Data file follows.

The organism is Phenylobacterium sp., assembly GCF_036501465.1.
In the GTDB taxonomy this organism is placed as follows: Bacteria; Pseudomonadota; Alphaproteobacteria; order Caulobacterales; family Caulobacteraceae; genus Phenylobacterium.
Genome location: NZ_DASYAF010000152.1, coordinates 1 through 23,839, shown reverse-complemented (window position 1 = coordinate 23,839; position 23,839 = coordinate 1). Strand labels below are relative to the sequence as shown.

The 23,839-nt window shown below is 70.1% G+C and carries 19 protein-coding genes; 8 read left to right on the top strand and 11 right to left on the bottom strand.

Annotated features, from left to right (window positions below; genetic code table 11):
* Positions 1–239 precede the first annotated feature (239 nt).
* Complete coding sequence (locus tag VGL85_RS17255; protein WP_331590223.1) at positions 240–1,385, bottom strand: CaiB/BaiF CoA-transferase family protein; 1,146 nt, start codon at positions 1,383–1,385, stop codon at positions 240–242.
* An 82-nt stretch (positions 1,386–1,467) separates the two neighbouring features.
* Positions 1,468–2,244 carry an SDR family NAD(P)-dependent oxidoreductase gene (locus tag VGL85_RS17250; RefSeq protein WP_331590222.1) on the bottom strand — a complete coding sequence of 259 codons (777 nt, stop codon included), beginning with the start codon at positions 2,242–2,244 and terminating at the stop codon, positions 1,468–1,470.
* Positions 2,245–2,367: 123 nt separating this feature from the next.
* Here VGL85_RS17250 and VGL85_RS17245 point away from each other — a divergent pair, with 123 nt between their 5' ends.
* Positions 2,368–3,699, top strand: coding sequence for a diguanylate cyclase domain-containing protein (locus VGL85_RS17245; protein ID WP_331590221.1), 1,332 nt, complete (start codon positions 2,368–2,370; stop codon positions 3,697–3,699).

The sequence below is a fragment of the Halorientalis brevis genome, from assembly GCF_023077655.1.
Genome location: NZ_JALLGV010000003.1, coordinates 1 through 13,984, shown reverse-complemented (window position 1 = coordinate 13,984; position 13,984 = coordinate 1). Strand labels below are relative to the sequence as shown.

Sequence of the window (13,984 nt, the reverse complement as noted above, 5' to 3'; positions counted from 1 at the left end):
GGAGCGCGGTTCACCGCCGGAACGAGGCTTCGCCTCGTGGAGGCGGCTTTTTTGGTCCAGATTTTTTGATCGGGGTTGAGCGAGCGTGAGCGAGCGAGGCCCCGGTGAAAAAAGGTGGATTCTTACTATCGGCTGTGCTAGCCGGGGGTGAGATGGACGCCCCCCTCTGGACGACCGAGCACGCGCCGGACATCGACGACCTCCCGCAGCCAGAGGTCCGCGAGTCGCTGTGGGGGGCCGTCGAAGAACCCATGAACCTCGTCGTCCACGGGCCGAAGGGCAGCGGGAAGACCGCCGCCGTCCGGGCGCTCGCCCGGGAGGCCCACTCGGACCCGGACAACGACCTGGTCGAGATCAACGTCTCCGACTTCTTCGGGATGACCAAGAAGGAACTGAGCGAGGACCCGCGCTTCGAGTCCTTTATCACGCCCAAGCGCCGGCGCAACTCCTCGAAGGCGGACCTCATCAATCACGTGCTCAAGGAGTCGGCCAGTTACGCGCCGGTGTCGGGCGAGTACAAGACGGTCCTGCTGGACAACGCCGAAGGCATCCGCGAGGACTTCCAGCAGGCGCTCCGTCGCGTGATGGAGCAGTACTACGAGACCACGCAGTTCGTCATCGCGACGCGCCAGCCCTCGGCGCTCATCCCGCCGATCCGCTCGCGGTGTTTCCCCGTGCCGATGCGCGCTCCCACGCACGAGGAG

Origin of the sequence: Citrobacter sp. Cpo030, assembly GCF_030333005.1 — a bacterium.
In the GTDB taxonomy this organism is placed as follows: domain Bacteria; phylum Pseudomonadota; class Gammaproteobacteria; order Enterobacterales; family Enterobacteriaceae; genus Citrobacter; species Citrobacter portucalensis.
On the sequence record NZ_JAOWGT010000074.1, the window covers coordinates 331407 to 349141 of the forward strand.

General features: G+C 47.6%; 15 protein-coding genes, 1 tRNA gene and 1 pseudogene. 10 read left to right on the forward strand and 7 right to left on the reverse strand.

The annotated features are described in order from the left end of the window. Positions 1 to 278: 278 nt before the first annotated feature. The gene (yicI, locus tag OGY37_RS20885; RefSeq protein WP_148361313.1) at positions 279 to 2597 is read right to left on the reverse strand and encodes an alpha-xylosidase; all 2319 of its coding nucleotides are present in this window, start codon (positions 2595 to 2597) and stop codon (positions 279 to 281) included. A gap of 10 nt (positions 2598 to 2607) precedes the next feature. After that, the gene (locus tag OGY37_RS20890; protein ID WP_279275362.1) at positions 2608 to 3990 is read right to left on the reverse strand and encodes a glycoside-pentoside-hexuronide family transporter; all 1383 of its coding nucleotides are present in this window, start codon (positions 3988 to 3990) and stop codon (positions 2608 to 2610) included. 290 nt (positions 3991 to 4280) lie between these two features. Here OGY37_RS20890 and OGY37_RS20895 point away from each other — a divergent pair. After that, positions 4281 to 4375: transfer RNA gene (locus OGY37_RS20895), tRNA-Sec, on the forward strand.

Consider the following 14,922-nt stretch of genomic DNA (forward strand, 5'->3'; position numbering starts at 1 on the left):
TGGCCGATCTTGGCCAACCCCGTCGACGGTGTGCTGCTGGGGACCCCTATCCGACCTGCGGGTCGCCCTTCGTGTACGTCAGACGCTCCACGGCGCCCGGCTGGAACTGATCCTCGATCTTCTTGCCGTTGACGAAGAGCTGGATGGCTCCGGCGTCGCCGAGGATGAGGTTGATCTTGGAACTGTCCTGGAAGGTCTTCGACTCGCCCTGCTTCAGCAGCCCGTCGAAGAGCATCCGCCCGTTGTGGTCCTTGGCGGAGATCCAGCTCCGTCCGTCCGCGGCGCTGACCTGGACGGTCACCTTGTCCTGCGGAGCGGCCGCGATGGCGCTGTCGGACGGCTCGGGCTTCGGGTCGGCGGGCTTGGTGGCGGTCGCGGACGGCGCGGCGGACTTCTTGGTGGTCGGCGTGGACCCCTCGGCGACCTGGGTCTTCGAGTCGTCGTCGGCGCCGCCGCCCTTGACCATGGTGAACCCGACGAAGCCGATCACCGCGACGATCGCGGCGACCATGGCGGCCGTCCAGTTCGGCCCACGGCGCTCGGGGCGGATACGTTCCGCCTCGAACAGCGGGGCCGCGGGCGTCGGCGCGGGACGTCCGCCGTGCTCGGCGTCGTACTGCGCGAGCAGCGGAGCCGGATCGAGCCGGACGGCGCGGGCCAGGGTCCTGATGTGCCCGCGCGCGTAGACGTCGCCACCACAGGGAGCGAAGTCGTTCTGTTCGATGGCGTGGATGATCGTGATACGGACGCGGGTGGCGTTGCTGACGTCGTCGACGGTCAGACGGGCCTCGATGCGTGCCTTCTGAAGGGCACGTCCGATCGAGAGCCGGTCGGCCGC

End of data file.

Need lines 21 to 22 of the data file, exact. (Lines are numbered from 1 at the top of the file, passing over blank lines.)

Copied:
The annotated features are described in order from the left end of the window. Positions 1 to 278: 278 nt before the first annotated feature. The gene (yicI, locus tag OGY37_RS20885; RefSeq protein WP_148361313.1) at positions 279 to 2597 is read right to left on the reverse strand and encodes an alpha-xylosidase; all 2319 of its coding nucleotides are present in this window, start codon (positions 2595 to 2597) and stop codon (positions 279 to 281) included. A gap of 10 nt (positions 2598 to 2607) precedes the next feature. After that, the gene (locus tag OGY37_RS20890; protein ID WP_279275362.1) at positions 2608 to 3990 is read right to left on the reverse strand and encodes a glycoside-pentoside-hexuronide family transporter; all 1383 of its coding nucleotides are present in this window, start codon (positions 3988 to 3990) and stop codon (positions 2608 to 2610) included. 290 nt (positions 3991 to 4280) lie between these two features. Here OGY37_RS20890 and OGY37_RS20895 point away from each other — a divergent pair. After that, positions 4281 to 4375: transfer RNA gene (locus OGY37_RS20895), tRNA-Sec, on the forward strand.

Consider the following 14,922-nt stretch of genomic DNA (forward strand, 5'->3'; position numbering starts at 1 on the left):